AmCham Cuba
U.S. Chamber of Commerce President and CEO Thomas Donohue arrives at Cuba's foreign ministry in Havana Reuters

An American trade delegation is making a rare visit to Cuba this week to weigh Raul Castro’s new business-friendly policy reforms against his abysmal human rights record.

The trip is a step in the gradual move away from a trade embargo put in place more than 50 years ago. Business leaders say stronger trade ties between the U.S. and Cuba would have economic benefits for both countries -- and could also help push the long-isolated Cuban leadership to lessen its political stranglehold. But many Americans, including Cuban immigrants, remain opposed to any U.S. relationship with the dictatorship. President Barack Obama seems to favor a closer relationship but has moved delicately.

“What we see now is broad-based support in the business community and academic world for another round of sanction-loosening to help accelerate the ongoing reform process there,” said Richard Feinberg, professor of international political economy at the Graduate School of International Relations at University of California, San Diego.

“The administration needs to decide, and be willing to take little political heat,” he said.

Thomas Donohue, head of the U.S. Chamber of Commerce, is leading the delegation on a three-day trip to the Caribbean island, visiting cooperatives and small firms to get a sense of the country’s fledgling private sector.

“We have been told that there is a genuine shift in the economy model under way,” Jodi Bond, the chamber’s vice president for the Americas, told Bloomberg. “Our plan is to see those changes firsthand and to help clarify the benefits of pro-market reforms.”

In advance of the trip, a group of U.S. business leaders and former government officials wrote an open letter to Obama, urging looser trade restrictions. It was signed by 46 businessmen, politicians and foreign officials, including Andres Fanjul, a Cuban-American sugar producer long associated with support for the embargo.

“Now more than ever, the United States can help the Cuban people determine their own destiny by building on the U.S. policy reforms that have already been started,” the letter says. “The Obama Administration has an unprecedented opportunity to usher in significant progress using its executive authority at a time when public opinion on Cuba policy has shifted toward greater engagement with the Cuban people while continuing to pressure the Cuban government on human rights.”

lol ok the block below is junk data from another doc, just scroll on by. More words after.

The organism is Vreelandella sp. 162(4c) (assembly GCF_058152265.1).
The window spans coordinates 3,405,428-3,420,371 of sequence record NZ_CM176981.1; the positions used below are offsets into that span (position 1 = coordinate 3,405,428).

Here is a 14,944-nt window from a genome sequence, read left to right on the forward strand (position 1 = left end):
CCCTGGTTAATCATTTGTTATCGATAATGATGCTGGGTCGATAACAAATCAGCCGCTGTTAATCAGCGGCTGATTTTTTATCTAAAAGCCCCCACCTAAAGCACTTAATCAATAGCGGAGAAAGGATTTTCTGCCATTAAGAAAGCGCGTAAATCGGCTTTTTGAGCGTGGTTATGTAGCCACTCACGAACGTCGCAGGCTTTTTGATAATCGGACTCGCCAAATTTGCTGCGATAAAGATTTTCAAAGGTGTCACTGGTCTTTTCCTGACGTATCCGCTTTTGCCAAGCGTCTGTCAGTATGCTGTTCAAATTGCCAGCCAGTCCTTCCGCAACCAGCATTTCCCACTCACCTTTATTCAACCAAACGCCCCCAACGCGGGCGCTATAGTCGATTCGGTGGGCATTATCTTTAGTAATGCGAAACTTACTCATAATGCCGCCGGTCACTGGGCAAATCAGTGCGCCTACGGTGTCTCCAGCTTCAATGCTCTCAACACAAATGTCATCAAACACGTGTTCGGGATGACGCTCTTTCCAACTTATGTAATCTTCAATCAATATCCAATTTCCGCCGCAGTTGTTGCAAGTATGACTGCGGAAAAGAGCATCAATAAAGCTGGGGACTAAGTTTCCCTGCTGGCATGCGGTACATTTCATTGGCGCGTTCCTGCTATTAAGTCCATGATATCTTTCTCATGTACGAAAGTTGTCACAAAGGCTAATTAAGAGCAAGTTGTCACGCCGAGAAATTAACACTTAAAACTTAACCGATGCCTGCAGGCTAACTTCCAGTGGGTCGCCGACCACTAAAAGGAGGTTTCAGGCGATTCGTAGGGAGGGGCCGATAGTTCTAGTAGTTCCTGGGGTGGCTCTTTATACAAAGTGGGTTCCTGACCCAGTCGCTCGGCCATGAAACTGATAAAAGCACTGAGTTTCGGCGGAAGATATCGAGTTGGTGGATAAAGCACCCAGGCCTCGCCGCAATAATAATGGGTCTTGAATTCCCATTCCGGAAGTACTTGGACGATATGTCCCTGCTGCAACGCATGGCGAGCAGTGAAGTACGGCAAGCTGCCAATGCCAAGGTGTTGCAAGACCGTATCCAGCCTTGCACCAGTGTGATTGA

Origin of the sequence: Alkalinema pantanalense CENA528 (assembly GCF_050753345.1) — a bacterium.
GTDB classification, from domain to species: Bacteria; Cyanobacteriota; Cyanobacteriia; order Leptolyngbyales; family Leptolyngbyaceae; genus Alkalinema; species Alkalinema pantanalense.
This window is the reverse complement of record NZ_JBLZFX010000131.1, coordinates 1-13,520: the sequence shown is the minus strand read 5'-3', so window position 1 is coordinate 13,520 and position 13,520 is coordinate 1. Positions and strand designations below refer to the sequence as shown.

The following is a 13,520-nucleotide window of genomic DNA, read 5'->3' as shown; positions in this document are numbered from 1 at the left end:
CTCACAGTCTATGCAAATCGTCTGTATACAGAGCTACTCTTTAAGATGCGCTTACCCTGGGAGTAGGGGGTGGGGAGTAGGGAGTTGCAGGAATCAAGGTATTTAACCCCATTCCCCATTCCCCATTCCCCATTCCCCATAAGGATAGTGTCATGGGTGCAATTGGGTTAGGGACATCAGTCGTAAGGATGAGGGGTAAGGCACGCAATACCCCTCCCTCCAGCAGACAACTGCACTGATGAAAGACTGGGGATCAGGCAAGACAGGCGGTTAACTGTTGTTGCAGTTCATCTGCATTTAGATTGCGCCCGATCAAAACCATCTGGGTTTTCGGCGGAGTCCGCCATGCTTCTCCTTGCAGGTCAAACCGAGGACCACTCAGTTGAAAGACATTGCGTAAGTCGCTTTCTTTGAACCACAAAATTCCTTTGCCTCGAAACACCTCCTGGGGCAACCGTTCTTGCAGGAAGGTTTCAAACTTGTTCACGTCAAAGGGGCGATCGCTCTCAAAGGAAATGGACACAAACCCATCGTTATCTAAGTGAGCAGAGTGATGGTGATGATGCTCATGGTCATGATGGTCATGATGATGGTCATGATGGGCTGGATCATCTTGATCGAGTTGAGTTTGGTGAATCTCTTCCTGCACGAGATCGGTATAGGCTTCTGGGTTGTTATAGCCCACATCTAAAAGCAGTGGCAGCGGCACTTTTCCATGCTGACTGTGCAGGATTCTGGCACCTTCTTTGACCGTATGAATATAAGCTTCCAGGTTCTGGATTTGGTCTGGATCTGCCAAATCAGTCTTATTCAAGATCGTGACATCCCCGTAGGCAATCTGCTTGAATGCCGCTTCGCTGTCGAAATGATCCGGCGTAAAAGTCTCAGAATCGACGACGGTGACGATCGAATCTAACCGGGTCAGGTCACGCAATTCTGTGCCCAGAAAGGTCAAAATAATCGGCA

Their recommendations include authorization of imports and exports between the U.S. private sector and independent Cuban entrepreneurs, and allowing NGOs to make loans directly to farmers and cooperatives.

But Cuba remains a contentious political issue.

New Jersey Democrat U.S. Senator Robert Menendez decried the visit in a letter on Tuesday. “I write to express my serious concern about the Chamber of Commerce’s trip to Cuba and its efforts to promote and enhance engagement with the Cuban regime, which controls nearly all economic activity in the country,” he wrote. The trip would appear to condone a government that “jails foreign business leaders without justification, violates international labor standards, and denies its citizens their basic rights.”

The embargo began in 1960, a year after Fidel Castro seized power. In the years since, the U.S. has designated the country a state sponsor of terrorism, and the imprisonment of American contractor Alan Gross, convicted in 2011 on charges of "acting against the independence and territorial integrity of the state," remains a source of tension.

“The Cuban government continues to repress individuals and groups who criticize the government or call for basic human rights,” according to the Human Rights Watch 2014 report. “Officials employ a range of tactics to punish dissent and instill fear in the public, including beatings, public acts of shaming, termination of employment and threats of long-term imprisonment.”

When Obama took office in 2009, he quickly moved to reverse some restrictions. The new rules made travel a bit easier, and allowed Cuban-Americans to send remittances to family back home. This influx of cash helped buoy the now-burgeoning private sector, which the government hopes will attract more investors.

To reach its economic growth target of 7 percent, Cuba needs to attract between $2 billion and $2.5 billion in foreign direct investment every year, according to a televised statement in March by the Cuban minister for foreign trade and investment.

Later that month, Cuba’s National Assembly passed legislation that eased corporate tax burdens and other measures to make the country’s businesses more appealing to investors.

If the Chamber of Commerce visitors see opportunities for American businesses, they could help the administration resist anti-Cuban political pressure.

“If they come back to Washington and articulate their position, that should widen the political space for the administration to take another round of measures,” Feinberg said.

Though the Cuban economy is a relatively small one, American firms won’t appreciate competition from European, Canadian and South American businesses who would be first to get a foot in the door.